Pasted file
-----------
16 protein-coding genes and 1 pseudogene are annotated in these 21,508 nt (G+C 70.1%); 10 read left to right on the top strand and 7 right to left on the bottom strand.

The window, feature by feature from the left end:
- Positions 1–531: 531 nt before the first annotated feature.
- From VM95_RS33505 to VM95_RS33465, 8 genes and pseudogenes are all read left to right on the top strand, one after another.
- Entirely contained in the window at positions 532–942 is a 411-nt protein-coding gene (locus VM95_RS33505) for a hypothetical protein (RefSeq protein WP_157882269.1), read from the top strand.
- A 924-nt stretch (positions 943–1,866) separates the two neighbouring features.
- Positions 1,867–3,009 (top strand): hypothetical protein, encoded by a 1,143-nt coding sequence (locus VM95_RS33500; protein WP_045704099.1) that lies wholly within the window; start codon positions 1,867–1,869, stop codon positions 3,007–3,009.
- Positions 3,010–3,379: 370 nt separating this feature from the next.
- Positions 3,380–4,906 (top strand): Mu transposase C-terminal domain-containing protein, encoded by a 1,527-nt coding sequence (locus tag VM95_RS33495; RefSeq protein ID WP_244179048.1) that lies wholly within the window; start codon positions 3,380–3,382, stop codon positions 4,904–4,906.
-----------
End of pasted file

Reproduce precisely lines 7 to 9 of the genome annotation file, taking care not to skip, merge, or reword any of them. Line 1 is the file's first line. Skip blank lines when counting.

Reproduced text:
- Positions 1,867–3,009 (top strand): hypothetical protein, encoded by a 1,143-nt coding sequence (locus VM95_RS33500; protein WP_045704099.1) that lies wholly within the window; start codon positions 1,867–1,869, stop codon positions 3,007–3,009.
- Positions 3,010–3,379: 370 nt separating this feature from the next.
- Positions 3,380–4,906 (top strand): Mu transposase C-terminal domain-containing protein, encoded by a 1,527-nt coding sequence (locus tag VM95_RS33495; RefSeq protein ID WP_244179048.1) that lies wholly within the window; start codon positions 3,380–3,382, stop codon positions 4,904–4,906.